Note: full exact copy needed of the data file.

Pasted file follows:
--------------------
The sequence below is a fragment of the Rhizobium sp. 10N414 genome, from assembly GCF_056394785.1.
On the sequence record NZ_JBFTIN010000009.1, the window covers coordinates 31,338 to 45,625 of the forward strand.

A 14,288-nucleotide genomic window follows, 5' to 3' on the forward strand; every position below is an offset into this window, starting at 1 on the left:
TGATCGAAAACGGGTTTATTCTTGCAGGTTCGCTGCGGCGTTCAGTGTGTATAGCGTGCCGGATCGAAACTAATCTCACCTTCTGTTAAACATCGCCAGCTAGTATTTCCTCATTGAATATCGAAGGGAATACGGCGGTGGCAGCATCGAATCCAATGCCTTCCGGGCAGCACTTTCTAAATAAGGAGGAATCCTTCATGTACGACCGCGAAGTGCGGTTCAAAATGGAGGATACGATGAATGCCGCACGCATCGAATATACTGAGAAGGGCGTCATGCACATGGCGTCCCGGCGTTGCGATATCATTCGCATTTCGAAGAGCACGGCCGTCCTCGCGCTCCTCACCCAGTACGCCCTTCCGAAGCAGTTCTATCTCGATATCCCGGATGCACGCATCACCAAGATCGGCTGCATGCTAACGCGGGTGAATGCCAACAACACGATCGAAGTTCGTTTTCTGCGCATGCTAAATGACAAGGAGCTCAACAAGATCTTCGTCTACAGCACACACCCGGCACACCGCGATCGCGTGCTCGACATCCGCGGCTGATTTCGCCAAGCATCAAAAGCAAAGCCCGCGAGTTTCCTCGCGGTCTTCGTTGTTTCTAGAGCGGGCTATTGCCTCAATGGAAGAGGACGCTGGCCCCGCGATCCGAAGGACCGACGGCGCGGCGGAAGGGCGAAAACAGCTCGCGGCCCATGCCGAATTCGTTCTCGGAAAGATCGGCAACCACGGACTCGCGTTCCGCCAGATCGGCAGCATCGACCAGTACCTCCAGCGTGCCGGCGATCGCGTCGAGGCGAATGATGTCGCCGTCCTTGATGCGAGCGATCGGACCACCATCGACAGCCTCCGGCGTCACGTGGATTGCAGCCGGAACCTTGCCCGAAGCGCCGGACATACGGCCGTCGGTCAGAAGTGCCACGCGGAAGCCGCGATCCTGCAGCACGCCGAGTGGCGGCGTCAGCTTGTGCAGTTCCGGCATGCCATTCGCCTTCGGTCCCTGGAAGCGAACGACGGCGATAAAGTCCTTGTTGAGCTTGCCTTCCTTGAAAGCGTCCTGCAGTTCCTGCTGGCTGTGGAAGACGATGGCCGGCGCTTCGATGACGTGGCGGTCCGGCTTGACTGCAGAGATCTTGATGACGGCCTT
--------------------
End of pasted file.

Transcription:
The sequence below is a fragment of the Rhizobium sp. 10N414 genome, from assembly GCF_056394785.1.
On the sequence record NZ_JBFTIN010000009.1, the window covers coordinates 31,338 to 45,625 of the forward strand.

A 14,288-nucleotide genomic window follows, 5' to 3' on the forward strand; every position below is an offset into this window, starting at 1 on the left:
TGATCGAAAACGGGTTTATTCTTGCAGGTTCGCTGCGGCGTTCAGTGTGTATAGCGTGCCGGATCGAAACTAATCTCACCTTCTGTTAAACATCGCCAGCTAGTATTTCCTCATTGAATATCGAAGGGAATACGGCGGTGGCAGCATCGAATCCAATGCCTTCCGGGCAGCACTTTCTAAATAAGGAGGAATCCTTCATGTACGACCGCGAAGTGCGGTTCAAAATGGAGGATACGATGAATGCCGCACGCATCGAATATACTGAGAAGGGCGTCATGCACATGGCGTCCCGGCGTTGCGATATCATTCGCATTTCGAAGAGCACGGCCGTCCTCGCGCTCCTCACCCAGTACGCCCTTCCGAAGCAGTTCTATCTCGATATCCCGGATGCACGCATCACCAAGATCGGCTGCATGCTAACGCGGGTGAATGCCAACAACACGATCGAAGTTCGTTTTCTGCGCATGCTAAATGACAAGGAGCTCAACAAGATCTTCGTCTACAGCACACACCCGGCACACCGCGATCGCGTGCTCGACATCCGCGGCTGATTTCGCCAAGCATCAAAAGCAAAGCCCGCGAGTTTCCTCGCGGTCTTCGTTGTTTCTAGAGCGGGCTATTGCCTCAATGGAAGAGGACGCTGGCCCCGCGATCCGAAGGACCGACGGCGCGGCGGAAGGGCGAAAACAGCTCGCGGCCCATGCCGAATTCGTTCTCGGAAAGATCGGCAACCACGGACTCGCGTTCCGCCAGATCGGCAGCATCGACCAGTACCTCCAGCGTGCCGGCGATCGCGTCGAGGCGAATGATGTCGCCGTCCTTGATGCGAGCGATCGGACCACCATCGACAGCCTCCGGCGTCACGTGGATTGCAGCCGGAACCTTGCCCGAAGCGCCGGACATACGGCCGTCGGTCAGAAGTGCCACGCGGAAGCCGCGATCCTGCAGCACGCCGAGTGGCGGCGTCAGCTTGTGCAGTTCCGGCATGCCATTCGCCTTCGGTCCCTGGAAGCGAACGACGGCGATAAAGTCCTTGTTGAGCTTGCCTTCCTTGAAAGCGTCCTGCAGTTCCTGCTGGCTGTGGAAGACGATGGCCGGCGCTTCGATGACGTGGCGGTCCGGCTTGACTGCAGAGATCTTGATGACGGCCTT